Punches for nibbling have been produced in accordance with U.S. Pat. No. 4,743,515. When testing these punches, disastrous fractures appear after an unacceptably short time. Fractures mostly take place along the working edge. After grinding at right angles to the longitudinal axis of the punch to remove the outer eta-phase-free zone of the end portion of the punch, the cutting performance surprisingly increased in a most dramatic way. The wear mechanism along the cutting edge is changed to a loss of material in the shape of very tiny and thin "flakes". Owing to this wear pattern, the sharpness of the edge is retained in spite of the fact that the edge slowly moves up along the punch. See the Figure. There is no formation of a conical shape. The desired cutting gap is not altered but kept essentially constant. The central portion of the punch is on the whole not changed at all due to the wear. When the cutting edge has moved upwards the punch to a distance corresponding to that of the wear-formed cone in the case of the steel punch, this type of cemented carbide punch must be reground. This happens after a number of punching cycles that by far exceeds that obtained with steel punches. The limiting factor to the tool life has turned out to be the protruding flange at the top part of the punch that serves as a holding gadget, which probably depends on an unfavorable distribution of stresses. This problem is suitably remedied by special measures resulting in more favorable stress distribution.
According to the invention, a cemented carbide tool now is provided for cutting, punching or nibbling. It is made of cemented carbide mainly consisting of WC+ a binder based on Co, Ni or Fe. The amount of binder should be 5-20%, preferably 6-16%, by weight. The grain size of the WC used should be less than 5 μm, preferably 0.4-3 μm. The cemented carbide may contain less than 3%, preferably less than 1%, by weight of other carbides such as TiC, TaC, NbC, VC, Mo2 C and HfC.
The core of the cemented carbide is an eta-phase-containing cemented carbide surrounded by cemented carbide free from eta-phase with the exception for the working surface of the punch where the eta-phase is exposed according to the present invention. The eta-phase shall have a fine grain size of 0.4-10 μm, preferably 1-5 μm, and shall be evenly distributed within the matrix of the normal structure of WC and binder in the core. In the transition area towards the eta-phase-free cemented carbide, the eta-phase may have a slightly coarser grain size than otherwise in the core. The content of eta-phase in the core is 2-60%, preferably 10-35%, by volume.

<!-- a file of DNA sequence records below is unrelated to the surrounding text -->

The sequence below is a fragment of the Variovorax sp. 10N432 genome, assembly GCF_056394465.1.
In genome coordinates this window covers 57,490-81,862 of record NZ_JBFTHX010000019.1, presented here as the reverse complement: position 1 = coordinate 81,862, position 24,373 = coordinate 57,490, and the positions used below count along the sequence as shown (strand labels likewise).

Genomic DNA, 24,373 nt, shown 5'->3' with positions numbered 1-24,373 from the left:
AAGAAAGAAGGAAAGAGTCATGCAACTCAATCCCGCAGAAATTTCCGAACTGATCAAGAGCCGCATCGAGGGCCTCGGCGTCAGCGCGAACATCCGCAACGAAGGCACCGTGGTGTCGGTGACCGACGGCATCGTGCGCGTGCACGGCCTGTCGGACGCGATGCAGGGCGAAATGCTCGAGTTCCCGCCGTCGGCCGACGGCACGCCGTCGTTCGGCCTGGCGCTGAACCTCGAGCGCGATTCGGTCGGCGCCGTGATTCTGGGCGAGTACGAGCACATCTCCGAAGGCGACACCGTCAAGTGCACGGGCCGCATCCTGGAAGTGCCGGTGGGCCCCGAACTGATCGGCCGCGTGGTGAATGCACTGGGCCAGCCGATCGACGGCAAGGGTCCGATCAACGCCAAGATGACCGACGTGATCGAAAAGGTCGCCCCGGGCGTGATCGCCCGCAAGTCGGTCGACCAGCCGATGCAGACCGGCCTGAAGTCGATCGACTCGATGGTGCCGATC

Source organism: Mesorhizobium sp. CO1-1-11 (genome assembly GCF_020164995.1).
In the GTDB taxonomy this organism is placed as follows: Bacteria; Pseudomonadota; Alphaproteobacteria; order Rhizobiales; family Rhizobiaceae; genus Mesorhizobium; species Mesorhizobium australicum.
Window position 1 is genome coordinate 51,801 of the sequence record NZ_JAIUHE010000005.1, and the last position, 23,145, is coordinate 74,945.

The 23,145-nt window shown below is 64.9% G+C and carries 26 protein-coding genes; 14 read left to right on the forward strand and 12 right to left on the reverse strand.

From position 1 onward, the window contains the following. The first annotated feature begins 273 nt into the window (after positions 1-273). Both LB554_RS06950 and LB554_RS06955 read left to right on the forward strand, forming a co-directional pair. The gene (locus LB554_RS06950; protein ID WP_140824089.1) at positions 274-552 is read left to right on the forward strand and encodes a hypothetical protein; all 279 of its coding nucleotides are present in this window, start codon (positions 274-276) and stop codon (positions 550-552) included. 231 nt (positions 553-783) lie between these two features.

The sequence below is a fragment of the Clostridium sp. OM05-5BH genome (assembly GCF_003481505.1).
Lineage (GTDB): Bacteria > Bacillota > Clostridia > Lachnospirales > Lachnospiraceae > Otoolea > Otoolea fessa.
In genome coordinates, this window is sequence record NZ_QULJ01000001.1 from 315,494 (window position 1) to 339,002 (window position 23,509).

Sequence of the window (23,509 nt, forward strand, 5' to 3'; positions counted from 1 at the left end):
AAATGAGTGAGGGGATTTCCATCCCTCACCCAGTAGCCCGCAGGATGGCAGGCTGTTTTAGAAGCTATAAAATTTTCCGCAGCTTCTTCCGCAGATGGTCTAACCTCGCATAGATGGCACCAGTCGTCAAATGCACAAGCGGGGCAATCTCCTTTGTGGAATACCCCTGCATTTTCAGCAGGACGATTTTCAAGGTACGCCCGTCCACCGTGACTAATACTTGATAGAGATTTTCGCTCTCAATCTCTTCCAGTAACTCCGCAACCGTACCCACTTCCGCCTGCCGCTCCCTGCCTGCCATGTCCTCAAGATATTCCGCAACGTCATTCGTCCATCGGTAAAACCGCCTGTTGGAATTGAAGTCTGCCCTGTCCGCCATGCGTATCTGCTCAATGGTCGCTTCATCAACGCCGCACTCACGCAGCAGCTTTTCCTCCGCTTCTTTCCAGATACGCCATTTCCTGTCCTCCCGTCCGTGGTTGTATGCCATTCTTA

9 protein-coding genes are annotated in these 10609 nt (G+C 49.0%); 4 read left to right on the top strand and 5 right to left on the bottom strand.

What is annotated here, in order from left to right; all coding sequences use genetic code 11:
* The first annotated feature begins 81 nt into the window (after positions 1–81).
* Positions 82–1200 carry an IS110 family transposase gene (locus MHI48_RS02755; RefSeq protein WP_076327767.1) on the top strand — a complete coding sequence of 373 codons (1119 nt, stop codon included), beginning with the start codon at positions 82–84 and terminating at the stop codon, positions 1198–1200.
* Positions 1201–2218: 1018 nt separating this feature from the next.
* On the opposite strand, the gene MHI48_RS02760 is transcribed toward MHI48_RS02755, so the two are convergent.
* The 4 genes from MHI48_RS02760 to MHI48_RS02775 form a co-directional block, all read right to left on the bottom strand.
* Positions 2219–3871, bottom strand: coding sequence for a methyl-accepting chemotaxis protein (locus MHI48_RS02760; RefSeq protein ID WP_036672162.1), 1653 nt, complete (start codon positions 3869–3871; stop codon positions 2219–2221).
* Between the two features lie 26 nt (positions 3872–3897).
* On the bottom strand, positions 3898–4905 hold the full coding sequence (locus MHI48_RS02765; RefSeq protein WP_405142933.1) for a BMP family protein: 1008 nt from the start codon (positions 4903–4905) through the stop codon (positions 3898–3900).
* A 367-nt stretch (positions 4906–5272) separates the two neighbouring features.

The thickness of the eta-phase-free cemented carbide shall be 0.3-10 mm, preferably 0.5-8 mm. For other cross-sections than circular, the corners should be shaped in order to shape radii of the corners to about the same radii dimensions as the thickness of the eta-phase-free cemented carbide. In the inner part of the eta-phase-free surface zone situated close to the core, the amount of binder is greater than the nominal amount of binder in the cemented carbide body. The amount of binder in the surface zone increases towards the core up to at least 1.2, preferably 1.4-2.5, times the nominal content of the binder-phase in the cemented carbide body. In the outermost part of the surface zone, the content of the binder is lower, 0.1-9, preferably 0.2-0.8, times the nominal binder content. The width of the outermost binder depleted zone is 20-80%, preferably 30-70%, of the thickness of the zone free from eta-phase.
The tool according to the invention is manufactured in accordance with powder metallurgical methods such as milling, pressing and sintering. By starting with a powder that is substoichiometric with regard to the carbon content, an eta-phase-containing cemented carbide is obtained after sintering. The sintered product is heat treated in a carburizing atmosphere after sintering which gives the desired structure to the cemented carbide. This technique is described in U.S. Pat. No. 4,743,515. The working surface of the tool of the invention containing an exposed eta-phase-containing portion can be obtained by grinding the carburized material to remove the carburized eta-phase-free end portion of the cemented carbide and expose the eta-phase-containing core and eta-phase-free surface zones of the surrounding surfaces. Alternatively, the working surface can be protected during the carburizing step of the process, for example, by packing the material tightly together end to end or covering it with material that protects the ends against reaction. Preferably also, the opposite end surface of the tool is protected in a corresponding way to increase its impact resistance.